Friday Five

5 Myths about Supplements


In the past, some runner friends and I have talked about taking herbal, vitamin and mineral supplements for better health or improved recovery. Getting opinions or advice from our friends has been helpful on occasion, and a family member recently recommended another supplement to me. When it comes to supplements, I’m wary of taking them because I want to make sure they’re helping me and not hurting me. I have a good diet and believe that most of what I can get is best from food because it’s most easily absorbed by our bodies. However, I know that supplements can be helpful. I’ve had blood work done and as recommended by my doctors take the supplements above daily. When I’ve talked to some of my family or friends, I learned that some had little or incorrect information about supplements, so I wanted to share some of the common misconceptions about supplements.

Because herbal supplements are “natural” or plant-derived, they won’t have side effects like drugs.

Many herbal supplements can have side effects and interact with other medications. For example, ginkgo biloba, an herbal supplement used to enhance memory, can lower blood sugar levels, raise blood pressure, and increase the risk of bleeding. People with diabetes, high blood pressure, or other health conditions or taking medications to treat those health conditions should be aware that ginkgo biloba could have potentially harmful effects on their health or have interactions with other medications. A study by the FDA and CDC published in the New England Journal of Medicine estimated that more than 23,000 visits to the emergency room were related to negative side effects from supplements.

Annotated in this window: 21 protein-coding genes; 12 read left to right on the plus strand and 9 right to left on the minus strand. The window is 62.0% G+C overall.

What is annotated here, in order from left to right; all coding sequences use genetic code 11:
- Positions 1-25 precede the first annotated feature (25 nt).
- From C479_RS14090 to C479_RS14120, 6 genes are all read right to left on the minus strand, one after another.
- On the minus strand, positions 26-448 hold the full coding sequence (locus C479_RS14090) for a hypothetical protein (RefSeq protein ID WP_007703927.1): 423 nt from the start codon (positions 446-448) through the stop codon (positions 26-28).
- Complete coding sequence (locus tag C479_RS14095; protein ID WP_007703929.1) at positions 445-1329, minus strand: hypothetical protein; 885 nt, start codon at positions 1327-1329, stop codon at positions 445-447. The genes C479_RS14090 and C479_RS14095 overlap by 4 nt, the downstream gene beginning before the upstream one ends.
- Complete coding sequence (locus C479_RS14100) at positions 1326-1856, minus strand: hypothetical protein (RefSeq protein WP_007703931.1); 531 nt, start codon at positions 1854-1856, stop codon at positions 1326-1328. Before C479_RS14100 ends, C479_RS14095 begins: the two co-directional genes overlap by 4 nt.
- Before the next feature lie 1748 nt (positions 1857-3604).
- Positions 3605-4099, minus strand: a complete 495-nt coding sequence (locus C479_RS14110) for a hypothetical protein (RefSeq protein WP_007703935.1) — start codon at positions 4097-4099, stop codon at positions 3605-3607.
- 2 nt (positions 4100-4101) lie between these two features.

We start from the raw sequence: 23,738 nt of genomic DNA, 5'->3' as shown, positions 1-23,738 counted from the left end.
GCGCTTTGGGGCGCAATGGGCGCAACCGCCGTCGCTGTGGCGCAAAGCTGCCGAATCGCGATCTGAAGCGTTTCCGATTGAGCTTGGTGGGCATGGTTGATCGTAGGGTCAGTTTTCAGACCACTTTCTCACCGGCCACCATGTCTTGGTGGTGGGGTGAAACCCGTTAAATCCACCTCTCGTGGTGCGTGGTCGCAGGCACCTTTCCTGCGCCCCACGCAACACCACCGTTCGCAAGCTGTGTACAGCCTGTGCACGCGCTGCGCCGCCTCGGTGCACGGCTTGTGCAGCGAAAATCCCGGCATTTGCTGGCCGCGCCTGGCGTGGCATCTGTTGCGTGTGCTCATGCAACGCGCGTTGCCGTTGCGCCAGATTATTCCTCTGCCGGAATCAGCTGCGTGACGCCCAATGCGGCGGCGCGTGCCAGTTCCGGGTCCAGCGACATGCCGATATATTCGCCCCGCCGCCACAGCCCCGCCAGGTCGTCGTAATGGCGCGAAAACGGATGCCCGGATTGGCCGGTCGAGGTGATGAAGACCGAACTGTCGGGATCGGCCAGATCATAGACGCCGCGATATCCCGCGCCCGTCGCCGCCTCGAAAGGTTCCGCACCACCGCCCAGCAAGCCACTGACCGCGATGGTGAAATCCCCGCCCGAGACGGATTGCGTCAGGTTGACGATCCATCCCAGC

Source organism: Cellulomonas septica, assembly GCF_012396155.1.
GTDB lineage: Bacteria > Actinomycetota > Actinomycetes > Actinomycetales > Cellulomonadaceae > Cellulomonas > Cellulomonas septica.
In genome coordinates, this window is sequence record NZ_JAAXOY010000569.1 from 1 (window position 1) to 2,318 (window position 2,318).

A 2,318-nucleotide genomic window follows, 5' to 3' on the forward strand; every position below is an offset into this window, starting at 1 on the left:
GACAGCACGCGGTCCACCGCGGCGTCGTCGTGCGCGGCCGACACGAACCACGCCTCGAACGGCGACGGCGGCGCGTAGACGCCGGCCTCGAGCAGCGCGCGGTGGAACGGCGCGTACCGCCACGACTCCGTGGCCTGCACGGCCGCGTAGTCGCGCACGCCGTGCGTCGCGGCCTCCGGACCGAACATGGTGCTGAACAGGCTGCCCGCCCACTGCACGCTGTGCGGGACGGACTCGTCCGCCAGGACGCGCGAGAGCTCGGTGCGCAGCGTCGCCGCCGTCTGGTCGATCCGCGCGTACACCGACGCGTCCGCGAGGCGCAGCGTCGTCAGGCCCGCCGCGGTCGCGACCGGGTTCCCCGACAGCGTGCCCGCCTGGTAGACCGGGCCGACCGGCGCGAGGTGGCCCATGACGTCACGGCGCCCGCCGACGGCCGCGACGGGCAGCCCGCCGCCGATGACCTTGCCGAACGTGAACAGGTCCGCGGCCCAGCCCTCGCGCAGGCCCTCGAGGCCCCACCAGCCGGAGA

Read about the possible side effects of the supplements. Don’t forget to tell your health care provider about any herbal supplements, vitamins and minerals you’re taking.

If I only buy trusted brands, I’m getting a high quality product.

In 2015, the New York Attorney General’s office tested supplements from Target, Walgreens, Walmart, and GNC and found that four of the five products they tested didn’t contain the herbs they were labeled to have (some of the products didn’t contain any of the ingredients listed) and instead contained fillers like rice and carrots. One product that was marketed as gluten- and wheat-free actually contained wheat! For people with allergies and sensitivities, that’s a huge problem. And these are from four major retailers! Buy from brands that have been tested for quality. The US Pharmacopeial Convention conducts routine testing of supplements according to standards and lists the brands that have met those quality standards. I only buy those brands so I know that what I’m buying is what I’m ingesting.

The commercial/website/bottle says it does _______, so it must be true.